|Danny Boyle Webchat: The Transcript|
Missed the event? Read all about it here…
As Slumdog Millionaire nears release, director Danny Boyle came in for an exclusive webchat with Empire readers. Boyle is the man behind Trainspotting, 28 Days Later, Sunshine, and now the excellent Mumbai-set story of a young man’s quest to win a TV game show and also the love of his life, but he faced the toughest challenge yet: answering the searing, insightful questions of Empire’s readers. Keep going to find out the important information, like which he prefers: Speedos or shorts…
Ruffcut asks: How close did you come to directing Alien 4?
Oh my God, that one. Very close actually. In fact I met Sigourney and Winona, which was a great pleasure. Had chips – French fries I should say – with Winona. But I backed out of it. I was terrified of the special effects.
|Bits of Slumdog are quite dark early on. It's not quite the feelgood movie of the decade all the way through.|
Film Brain asks: What was it like to make something like Slumdog Millionaire after the rather dark Sunshine?
Bits of Slumdog are quite dark early on. It's not quite the feelgood movie of the decade all the way through. But the contrast between the isolation of outer space and the 21+ million inhabitants of Mumbai was welcome.
Beast asks: Hi Danny! Big Fan! Do you have any say on the music that goes into your films? Because every soundtrack is amazing!! Notably 8-Ball by Underworld from The Beach! Awesome
Thanks. That's one of my favourite Underworld tracks, a beauriful track. I'm always amazed that people ask that question. As if a director not having total say on it could be imaginable. It's critical for me. Music is more important than anything in a way. Music is the final effect you have on the film before it goes out.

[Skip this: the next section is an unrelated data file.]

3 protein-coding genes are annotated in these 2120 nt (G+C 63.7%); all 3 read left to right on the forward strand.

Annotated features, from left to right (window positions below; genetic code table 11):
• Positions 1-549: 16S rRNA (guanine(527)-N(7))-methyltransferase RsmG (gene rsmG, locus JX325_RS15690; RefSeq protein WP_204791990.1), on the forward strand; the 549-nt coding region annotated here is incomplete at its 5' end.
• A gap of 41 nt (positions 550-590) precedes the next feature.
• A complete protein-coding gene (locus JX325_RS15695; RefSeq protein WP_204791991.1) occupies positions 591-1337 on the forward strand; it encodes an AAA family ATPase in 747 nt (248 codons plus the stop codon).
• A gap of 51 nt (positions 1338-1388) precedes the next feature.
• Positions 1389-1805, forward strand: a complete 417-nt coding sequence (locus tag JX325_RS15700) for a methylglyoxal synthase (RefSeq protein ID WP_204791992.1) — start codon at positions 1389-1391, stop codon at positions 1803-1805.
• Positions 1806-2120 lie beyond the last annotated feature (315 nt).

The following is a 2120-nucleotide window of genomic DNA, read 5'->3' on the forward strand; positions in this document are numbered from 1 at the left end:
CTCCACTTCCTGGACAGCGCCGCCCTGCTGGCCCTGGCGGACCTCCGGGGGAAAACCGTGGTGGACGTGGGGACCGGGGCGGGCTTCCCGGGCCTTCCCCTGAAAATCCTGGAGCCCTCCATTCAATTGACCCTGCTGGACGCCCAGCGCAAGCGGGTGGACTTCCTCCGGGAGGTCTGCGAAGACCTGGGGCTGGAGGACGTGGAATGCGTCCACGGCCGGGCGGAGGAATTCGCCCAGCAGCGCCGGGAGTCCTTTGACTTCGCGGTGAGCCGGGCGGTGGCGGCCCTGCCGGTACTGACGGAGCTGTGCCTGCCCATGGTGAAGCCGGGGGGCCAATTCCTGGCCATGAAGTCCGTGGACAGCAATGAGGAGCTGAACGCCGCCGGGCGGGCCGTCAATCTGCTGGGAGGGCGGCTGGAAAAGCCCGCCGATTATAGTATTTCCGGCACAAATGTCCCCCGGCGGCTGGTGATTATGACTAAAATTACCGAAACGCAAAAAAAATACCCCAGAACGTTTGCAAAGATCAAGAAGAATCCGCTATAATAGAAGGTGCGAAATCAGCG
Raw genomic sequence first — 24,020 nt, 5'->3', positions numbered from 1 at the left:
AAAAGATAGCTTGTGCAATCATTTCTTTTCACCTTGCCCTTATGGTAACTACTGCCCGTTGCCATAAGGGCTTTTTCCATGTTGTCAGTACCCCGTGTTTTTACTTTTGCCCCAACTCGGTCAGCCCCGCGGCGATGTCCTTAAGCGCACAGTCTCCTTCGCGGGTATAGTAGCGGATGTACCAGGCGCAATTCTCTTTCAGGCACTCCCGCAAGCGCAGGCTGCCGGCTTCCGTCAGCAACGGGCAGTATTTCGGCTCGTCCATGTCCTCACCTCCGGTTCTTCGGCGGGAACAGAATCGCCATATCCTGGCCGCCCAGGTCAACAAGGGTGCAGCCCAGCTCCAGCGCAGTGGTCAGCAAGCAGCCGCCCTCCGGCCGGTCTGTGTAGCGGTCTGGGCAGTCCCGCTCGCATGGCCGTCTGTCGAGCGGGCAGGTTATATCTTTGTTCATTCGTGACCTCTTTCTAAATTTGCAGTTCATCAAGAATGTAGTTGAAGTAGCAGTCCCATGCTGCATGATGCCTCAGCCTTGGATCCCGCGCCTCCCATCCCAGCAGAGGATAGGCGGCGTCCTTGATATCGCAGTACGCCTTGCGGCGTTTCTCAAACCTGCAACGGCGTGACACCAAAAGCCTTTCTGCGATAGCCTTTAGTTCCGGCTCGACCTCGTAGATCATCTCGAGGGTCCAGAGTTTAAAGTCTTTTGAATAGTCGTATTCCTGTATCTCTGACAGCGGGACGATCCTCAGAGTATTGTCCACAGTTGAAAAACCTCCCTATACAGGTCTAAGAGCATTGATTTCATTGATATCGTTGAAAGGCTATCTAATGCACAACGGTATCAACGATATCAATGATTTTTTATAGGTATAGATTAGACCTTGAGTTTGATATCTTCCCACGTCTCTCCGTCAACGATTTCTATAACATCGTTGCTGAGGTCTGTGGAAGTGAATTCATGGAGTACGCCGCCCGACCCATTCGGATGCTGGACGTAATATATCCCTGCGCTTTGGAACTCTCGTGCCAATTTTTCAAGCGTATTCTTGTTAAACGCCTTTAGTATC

Scottycent1234 asks: A lot of your films have characters gaining money in unorthodox ways. Is that something that appeals to you?
Yes, very much so. We did a screening of Slumdog in front of a Hindi audience and one guy said he was shocked at young Indian men being portrayed as thieves. I had to say that ALL my characters are portrayed as thieves!
Jelly Tot asks: What was it like filming in Mumbai?
Oh my God. A lot of people said it was going to be very difficult and frustrating. And I think if you go there thinking that, it is. But the 21+ million people give you the chance to do something different. And if you think of it like that, it's a once in a lifetime opportunity.
Kinema asks: I recently read that you once considered becoming a priest. Slumdog feels actually immensely spiritual. It feels like Slumdog addresses choices of good and evil and has a message that everyone is actually trying hard to fight evil.